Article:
The band Races haven’t done themselves any favors by giving themselves a name that’s difficult to find in a Google search. Yes, their Bandcamp page ranks high on the list, but it’s still far below references to Tony Stewart.
At least they didn’t call themselves “Santorum.”
But if you like music with lots of layers, strong harmonies and lyrics that can be melancholy without turning maudlin, Races are worth your search effort. The Van Nuys, Calif.-based sextet makes good use of guitar hooks and synthesizers to create a relaxed pop sound.
Their debut full-length album, “Year of the Witch,” comes out today. You can listen to the album stream on their Soundcloud page.
The first single, “Lies,” is available as a free download from their site. You can click on the video below to see them perform the song live:
Here’s a partial list of other new albums coming out today:
“This American Life” took another, badly needed step on its road to correcting the record on Friday when it pulled three more audio episodes from its Web archive. Professional liar — I call him that because he got paid to make up stories and pass them off as factual — Stephen Glass lied to the show’s creators long before Mike Daisey came along, and his crimes lasted longer.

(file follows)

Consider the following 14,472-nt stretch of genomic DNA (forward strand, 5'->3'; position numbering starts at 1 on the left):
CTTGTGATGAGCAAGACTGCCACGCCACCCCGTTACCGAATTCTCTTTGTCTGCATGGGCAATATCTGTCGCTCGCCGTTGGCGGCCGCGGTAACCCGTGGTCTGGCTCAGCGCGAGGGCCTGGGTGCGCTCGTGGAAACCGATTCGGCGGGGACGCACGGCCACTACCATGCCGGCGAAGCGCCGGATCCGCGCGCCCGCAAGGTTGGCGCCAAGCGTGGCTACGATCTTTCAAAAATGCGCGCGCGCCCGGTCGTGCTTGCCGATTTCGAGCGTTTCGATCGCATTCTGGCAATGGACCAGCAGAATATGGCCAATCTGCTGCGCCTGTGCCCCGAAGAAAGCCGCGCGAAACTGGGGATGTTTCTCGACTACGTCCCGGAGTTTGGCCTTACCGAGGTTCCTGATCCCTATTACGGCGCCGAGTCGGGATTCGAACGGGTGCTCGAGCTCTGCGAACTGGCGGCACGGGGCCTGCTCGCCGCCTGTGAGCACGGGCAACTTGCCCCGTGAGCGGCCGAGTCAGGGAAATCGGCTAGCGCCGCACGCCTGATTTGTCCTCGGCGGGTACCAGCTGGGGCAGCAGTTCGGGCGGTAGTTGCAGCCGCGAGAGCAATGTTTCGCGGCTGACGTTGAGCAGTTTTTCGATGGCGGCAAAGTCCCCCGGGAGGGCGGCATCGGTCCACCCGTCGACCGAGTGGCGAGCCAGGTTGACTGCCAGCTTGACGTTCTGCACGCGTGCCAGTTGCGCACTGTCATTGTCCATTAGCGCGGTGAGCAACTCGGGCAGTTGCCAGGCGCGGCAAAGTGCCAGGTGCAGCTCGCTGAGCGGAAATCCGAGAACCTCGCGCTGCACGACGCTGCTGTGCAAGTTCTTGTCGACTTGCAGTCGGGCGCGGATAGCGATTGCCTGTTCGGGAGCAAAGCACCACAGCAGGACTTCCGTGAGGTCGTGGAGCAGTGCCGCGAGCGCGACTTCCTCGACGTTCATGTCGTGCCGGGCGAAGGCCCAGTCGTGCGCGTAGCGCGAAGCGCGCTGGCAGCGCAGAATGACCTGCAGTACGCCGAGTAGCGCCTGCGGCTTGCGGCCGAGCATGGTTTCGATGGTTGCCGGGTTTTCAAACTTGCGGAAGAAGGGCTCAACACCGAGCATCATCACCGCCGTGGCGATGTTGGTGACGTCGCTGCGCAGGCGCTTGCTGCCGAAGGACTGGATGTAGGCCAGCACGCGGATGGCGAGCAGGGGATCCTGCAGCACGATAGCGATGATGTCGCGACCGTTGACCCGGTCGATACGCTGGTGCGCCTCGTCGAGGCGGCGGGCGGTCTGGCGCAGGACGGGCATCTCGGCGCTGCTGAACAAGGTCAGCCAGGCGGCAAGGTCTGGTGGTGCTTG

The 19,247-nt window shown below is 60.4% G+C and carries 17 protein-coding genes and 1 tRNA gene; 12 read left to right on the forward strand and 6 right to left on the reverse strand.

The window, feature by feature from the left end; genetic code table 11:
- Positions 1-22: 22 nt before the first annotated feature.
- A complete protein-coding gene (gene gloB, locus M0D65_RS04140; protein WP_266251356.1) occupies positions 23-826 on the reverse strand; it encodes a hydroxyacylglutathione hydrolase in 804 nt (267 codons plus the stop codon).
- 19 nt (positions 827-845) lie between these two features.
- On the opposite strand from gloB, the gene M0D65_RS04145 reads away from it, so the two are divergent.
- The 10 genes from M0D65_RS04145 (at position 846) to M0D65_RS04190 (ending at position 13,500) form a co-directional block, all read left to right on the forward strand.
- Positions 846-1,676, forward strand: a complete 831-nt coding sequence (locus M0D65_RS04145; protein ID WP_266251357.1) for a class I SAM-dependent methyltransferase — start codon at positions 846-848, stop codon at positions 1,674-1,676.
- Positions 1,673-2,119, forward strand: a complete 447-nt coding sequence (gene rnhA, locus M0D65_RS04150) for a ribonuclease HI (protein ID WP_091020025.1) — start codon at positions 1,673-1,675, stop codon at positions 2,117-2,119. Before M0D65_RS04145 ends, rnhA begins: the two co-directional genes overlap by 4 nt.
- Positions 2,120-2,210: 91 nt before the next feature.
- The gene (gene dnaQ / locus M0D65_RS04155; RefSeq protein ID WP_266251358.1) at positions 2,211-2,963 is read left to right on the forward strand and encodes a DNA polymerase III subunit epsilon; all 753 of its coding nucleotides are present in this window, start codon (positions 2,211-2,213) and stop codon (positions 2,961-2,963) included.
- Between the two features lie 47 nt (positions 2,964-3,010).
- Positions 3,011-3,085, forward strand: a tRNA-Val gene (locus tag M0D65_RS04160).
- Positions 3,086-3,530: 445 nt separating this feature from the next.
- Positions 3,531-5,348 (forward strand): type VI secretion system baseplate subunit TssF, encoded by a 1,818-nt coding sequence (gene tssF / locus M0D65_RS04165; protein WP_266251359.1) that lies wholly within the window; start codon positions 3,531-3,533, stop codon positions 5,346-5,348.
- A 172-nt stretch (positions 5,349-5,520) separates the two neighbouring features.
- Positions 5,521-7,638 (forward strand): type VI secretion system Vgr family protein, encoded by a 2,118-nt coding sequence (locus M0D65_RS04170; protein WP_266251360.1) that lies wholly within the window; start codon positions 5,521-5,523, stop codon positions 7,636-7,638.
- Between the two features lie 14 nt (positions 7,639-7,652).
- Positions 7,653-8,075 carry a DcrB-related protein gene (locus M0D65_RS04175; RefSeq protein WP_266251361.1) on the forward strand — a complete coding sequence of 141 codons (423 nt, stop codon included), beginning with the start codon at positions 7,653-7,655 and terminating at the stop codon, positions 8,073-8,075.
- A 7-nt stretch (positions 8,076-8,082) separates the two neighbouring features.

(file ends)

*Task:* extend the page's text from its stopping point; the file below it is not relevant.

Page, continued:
Back in January, “This American Life” ran an excerpt from monologist Daisey’s show, “The Agony and the Ecstasy of Steve Jobs.” Most of what he said was factual, but Daisey made up parts about his experience, parts that helped give legs to the story of working conditions in the Chinese factories where Apple products are made. In the March 16 episode of “TAL,” Daisey as much as admits he lied for that purpose: to make people care about the story.
As a longtime listener of the show, and as a professional journalist, I was outraged — OUTRAGED! — that someone would fabricate a story they claimed to be nonfiction. I mentioned this to a friend of mine, also a journalist, half expecting the same reaction. Instead, she replied:
When will the show cop to the other falsehoods that ran in earlier episodes and weren’t retracted?